Dr. Bob Chapman is the AlliedSignal Technical Services Corporation (ATSC) Program Manager for the HST MOSES and FS&S Programs, both of which are with Lockheed-Martin as prime and the EDOS Program with TRW as prime.
Prior to coming to work at ATSC, I worked in three different types of jobs: I was at UCLA, I was a civil servant working for NASA, and I have worked for two different corporations. At UCLA, I taught astronomy classes and did research on the Sun and stars. At NASA I was a research scientist, continuing my studies of the Sun and other stars, and also managed groups of increasing size. I also worked in the White House, Office of Science and Technology Policy for almost two years during President Reagan's administration, helping define the Nation's space science policy.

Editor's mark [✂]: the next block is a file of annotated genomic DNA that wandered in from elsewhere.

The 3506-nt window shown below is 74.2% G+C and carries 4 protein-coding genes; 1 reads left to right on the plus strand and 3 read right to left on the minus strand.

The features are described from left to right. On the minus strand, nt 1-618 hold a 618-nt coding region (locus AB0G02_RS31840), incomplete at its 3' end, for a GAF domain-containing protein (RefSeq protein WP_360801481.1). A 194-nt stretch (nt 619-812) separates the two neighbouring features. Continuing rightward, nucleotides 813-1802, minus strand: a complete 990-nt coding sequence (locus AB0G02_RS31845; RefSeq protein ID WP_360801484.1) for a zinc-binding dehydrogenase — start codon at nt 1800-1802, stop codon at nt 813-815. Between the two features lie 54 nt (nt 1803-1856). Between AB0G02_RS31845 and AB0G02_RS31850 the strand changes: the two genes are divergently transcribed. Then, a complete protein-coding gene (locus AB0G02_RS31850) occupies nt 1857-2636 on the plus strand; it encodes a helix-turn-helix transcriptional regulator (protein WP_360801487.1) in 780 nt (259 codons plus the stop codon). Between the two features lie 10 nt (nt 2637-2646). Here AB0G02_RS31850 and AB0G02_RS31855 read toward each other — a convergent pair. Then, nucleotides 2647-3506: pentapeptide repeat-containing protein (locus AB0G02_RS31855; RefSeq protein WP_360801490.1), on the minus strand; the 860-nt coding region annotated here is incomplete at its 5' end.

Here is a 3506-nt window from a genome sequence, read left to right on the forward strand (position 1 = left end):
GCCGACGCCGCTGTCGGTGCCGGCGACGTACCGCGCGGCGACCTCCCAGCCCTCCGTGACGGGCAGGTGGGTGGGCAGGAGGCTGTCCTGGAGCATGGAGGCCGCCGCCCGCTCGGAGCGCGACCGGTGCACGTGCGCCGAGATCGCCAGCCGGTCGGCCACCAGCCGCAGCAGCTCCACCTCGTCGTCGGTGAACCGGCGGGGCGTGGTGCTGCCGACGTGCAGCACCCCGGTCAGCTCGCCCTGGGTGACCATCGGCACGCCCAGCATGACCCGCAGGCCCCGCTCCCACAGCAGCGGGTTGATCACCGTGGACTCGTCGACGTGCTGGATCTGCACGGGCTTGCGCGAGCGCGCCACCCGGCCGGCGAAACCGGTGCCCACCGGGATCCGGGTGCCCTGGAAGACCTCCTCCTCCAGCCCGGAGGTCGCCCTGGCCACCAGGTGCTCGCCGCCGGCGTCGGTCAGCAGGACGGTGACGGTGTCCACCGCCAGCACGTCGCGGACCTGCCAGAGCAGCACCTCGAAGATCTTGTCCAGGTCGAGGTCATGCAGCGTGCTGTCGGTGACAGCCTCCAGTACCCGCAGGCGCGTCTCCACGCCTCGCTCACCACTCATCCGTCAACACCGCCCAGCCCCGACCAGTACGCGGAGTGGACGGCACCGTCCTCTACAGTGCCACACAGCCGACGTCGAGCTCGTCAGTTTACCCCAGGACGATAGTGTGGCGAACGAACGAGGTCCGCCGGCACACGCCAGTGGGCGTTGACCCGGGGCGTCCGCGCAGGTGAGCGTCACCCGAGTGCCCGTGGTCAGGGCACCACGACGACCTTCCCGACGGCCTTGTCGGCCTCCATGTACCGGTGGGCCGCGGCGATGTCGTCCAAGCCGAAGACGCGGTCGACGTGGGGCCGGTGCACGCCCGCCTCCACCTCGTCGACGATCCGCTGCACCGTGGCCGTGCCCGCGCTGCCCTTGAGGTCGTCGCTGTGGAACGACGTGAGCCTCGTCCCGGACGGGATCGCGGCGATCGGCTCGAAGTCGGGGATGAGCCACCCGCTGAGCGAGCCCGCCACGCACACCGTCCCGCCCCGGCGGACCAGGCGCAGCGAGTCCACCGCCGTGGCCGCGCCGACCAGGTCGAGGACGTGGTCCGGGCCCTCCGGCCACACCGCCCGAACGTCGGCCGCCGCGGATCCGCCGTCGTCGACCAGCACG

I am the author of over 80 research papers and articles, and have written four books on astronomy. I am most proud of a pamplet I wrote in 1974 about comet Kohoutek, which won a prize as the best writing by a scientist for the general public.
I became interested in astronomy as a kid, and spent many evenings looking at the sky with my small telescope. I lived in Erie, Pennsylvania, where the skies were cloudy a lot, but still was able to do some observing. I wanted to major in astronomy in college, but went to Penn State, which did not have an astronomy department at the time. I majored in physics there, then went to Harvard and earned a doctorate in astronomy. I am glad I did this, because a physics degree is good preparation for any technical career.
When I went to work for industry as a manager, I gave up my astronomy research. I miss it sometimes. I still read everything I can on astronomy, and am writing another book on comets.